Monday, May 30, 2022

Course/discussion: A very short Introduction to the theory of value and distribution


A few years back in Colombia, we discussed with a group of students about a possible reading group of Sraffa's Production of Commodities by Means of Commodities (PCMC).  After the pandemic I thought that the experience with Zoom perhaps created the conditions for that. But I also have a concern expressed here several times (see here and here) about the lack of understanding of the theory of value and distribution and its importance for policy analysis, and not just among mainstream economists.

At any rate, I decided to give 6 Lectures online (that I will record and post eventually) on the theory of value and distribution. It will cover from before Adam Smith to modern times. Authors discussed will include Smith, Ricardo, Marx, Marginalist ones (Clark, Marshall, Wicksell), Sraffa, Samuelson and Garegnani.  The Capital Debates, and the Modern Intertemporal Marginalist approach will also be discussed. 

This will not be an advanced seminar for graduate students that already know quite a bit about these topics, but for advanced undergraduates and perhaps masters students in mainstream programs (or heterodox ones that do not cover these issues), which have limited understanding of the theory of value and distribution. Readings will include the relevant chapters or papers by the main authors in the original (not a textbook, even though I will suggest a few; and yes, some chapters of PCMC too). I intend to have a discussion session after each lecture (which will not be posted online). If you are interested email me with a brief explanation of your background and why this would be relevant for you to mv587062@gmail.com.

Dates, Zoom links and a syllabus will be provided for those that participate (yes, it is free).

Thursday, May 12, 2022

The economic and social consequences of the war on Europe and Italy

By Sergio Cesaratto

With a certain pride I remember having already mentioned for some years, within the framework of my economic courses, political realism in international relations and International Political Economy. I did so in academic contexts in which an uncritical Europeanism based on liberal thinking prevailed (and prevails) according to which the world is divided into good and bad. The book, which I suggested for reading to my students (Sorensen 2005), published in Italian by Bocconi University Press (Egea), had some pages dedicated to the enlargement of NATO to the East, dutifully presenting the opposite thesis. In particular, an important letter addressed in 1997 to President Clinton by 50 eminent personalities opposed to such an enlargement was cited (McGuire 1998). Since those years the signs of growing Western aggression and mounting Russian anger have been evident. I had approached Political Realism at the suggestion of a book in which a profound Italian jurist and philosopher of law, the late Danilo Zolo (see e.g. Zolo 2009) expressed his scepticism about humanitarian wars. My interest as an economist was naturally directed towards the debate in the field of International Political Economy between, on the one hand, liberal and Marxists supporters of cosmopolitanism (albeit for different reasons) and, on the other, supporters of economic nationalism à la Robert Gilpin. A scholar, the latter, of liberal faith, but who did not confuse ideals with crude economic reality. As I find myself teaching International Economics again next year, I will not fail to make students think about these issues.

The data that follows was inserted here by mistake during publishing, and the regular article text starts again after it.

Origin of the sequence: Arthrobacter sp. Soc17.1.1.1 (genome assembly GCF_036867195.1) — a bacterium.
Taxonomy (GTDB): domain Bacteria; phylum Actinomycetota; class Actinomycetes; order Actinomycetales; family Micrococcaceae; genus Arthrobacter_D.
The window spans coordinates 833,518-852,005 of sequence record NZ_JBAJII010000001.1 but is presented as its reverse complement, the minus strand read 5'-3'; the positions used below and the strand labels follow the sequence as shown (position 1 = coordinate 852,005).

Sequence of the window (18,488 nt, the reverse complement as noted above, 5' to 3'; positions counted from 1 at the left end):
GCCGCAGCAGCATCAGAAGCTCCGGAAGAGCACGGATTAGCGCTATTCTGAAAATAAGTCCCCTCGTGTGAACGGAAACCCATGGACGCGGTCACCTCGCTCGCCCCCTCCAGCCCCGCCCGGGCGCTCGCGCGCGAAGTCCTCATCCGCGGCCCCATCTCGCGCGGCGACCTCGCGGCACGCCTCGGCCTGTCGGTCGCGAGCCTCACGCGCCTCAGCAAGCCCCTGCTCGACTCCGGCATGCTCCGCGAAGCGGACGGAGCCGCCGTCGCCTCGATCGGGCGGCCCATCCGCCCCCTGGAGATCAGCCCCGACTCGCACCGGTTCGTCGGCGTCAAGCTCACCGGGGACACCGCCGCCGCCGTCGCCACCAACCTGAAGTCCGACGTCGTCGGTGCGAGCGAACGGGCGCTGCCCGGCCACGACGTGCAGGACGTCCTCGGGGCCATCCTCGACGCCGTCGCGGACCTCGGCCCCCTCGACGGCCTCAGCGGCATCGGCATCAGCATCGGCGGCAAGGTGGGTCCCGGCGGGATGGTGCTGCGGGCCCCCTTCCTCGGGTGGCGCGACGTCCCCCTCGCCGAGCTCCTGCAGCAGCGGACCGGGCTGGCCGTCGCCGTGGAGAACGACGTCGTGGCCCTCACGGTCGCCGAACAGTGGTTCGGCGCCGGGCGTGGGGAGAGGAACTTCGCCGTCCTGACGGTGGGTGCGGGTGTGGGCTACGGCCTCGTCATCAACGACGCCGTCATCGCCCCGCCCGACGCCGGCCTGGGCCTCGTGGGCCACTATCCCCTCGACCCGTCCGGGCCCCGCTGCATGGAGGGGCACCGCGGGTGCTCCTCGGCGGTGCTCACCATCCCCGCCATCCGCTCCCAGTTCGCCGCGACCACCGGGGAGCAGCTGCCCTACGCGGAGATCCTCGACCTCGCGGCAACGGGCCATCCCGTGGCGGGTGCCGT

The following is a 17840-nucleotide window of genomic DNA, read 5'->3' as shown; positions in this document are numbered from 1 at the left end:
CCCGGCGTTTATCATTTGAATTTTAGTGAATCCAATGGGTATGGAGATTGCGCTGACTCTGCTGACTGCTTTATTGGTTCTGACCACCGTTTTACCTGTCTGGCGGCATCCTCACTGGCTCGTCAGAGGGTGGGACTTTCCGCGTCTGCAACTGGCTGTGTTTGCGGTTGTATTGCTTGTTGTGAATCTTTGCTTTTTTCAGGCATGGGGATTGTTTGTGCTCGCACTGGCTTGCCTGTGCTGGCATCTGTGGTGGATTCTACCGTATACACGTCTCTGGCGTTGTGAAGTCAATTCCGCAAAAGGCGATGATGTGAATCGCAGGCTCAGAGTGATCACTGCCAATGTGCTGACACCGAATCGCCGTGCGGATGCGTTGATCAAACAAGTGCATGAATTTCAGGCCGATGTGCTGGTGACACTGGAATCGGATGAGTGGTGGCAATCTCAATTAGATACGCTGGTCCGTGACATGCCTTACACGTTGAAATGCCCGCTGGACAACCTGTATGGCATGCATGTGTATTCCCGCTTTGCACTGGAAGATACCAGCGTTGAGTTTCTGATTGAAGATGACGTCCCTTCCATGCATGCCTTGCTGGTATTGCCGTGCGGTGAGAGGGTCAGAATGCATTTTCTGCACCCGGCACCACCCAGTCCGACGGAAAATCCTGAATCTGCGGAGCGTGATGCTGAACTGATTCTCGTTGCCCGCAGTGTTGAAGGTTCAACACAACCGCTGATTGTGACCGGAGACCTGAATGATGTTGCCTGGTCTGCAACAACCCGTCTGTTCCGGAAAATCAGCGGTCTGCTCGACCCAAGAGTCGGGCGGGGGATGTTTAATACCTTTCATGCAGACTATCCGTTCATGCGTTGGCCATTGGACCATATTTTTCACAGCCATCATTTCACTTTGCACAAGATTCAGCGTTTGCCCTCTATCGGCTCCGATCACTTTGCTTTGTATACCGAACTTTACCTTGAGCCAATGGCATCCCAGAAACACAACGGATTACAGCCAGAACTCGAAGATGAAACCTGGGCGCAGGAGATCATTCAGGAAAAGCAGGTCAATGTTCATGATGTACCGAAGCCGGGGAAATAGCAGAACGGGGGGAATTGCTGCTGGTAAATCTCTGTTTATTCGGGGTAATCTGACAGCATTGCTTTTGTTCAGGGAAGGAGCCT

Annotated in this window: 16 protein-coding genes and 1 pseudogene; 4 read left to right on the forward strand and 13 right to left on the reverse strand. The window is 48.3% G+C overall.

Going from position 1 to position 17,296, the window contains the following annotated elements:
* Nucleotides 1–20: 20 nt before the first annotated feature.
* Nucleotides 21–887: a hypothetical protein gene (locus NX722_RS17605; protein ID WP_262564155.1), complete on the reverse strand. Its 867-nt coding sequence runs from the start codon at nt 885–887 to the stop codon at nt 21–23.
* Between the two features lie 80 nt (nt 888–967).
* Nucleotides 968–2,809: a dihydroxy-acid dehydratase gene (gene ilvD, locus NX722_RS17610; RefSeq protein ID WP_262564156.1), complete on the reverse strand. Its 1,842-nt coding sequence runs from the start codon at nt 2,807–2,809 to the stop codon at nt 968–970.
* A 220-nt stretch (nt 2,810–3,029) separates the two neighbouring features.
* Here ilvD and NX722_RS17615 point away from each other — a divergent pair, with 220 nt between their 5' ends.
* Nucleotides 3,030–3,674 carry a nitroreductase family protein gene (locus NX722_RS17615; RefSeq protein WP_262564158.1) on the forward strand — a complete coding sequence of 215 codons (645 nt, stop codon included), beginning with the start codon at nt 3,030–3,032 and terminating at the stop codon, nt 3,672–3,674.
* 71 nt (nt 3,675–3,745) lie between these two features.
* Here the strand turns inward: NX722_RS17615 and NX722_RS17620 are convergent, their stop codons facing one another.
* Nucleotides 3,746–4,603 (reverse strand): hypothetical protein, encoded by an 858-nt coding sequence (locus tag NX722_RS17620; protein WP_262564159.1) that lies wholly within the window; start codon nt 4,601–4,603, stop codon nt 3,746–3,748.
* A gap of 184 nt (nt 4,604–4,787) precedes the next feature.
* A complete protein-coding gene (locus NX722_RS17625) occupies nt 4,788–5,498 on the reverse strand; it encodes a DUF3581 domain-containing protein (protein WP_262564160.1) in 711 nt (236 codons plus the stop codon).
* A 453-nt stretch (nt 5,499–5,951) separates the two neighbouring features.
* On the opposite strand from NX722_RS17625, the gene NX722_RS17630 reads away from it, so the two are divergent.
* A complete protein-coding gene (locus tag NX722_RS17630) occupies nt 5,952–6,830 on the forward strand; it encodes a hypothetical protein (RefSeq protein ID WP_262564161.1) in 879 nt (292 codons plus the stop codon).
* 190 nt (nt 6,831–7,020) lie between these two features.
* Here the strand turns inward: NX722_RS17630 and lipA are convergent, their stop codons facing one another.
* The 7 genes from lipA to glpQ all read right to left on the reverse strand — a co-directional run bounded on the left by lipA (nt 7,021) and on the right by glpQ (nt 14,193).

Read rest here.

Friday, May 6, 2022

What is heterodox economics? Some clarifications

Long ago I wrote on the meaning of heterodox economics. I suggested that it should be defined in its own terms, not as a reaction to the mainstream or orthodox approach, and as a unified set of propositions.[1] In other words, heterodox economics would be a set of principles that would be backed by a certain community. Of course, the sociology of that community would lead to some degree of debate and dissent within heterodoxy, as it is in fact the case within the mainstream. There is, one might add, significant confusion about the meaning of marginalist and neoclassical economics, and also there is no monolithic and consensual approach within the orthodoxy. The mainstream is somewhat fragmented, and there are more than a few neoclassical or marginalist schools. Some, like the Austrians, tend to think of themselves as heterodox, and evident confusion.

My preoccupation when I first wrote about this topic had been related to the argument by Colander, Holt and Rosser that heterodox economics should be abandoned, or that the labels orthodox/heterodox themselves meant little or nothing. For them, the mainstream itself was moving on, and that the best within the mainstream, the cutting edge as they called them, were breaking away with traditional neoclassical views. In my reply to them, I suggested that the mainstream was doing fine, and that it was not being abandoned by the best and the brightest. I argued that the mainstream had for a while a dual strategy. It maintained certain principles that purported to show that markets produce efficient outcomes, even if a significant part of the profession does not believe it is true in practice, and then proceeded to discuss a series of imperfections that are better suited for the complexities of the real world.

Read rest here.

Thinking about Inflation: A conversation with Marc Lavoie

The conversation on inflation with Marc Lavoie at the Fields Institute in Toronto. I think that there was an agreement, between us, and most...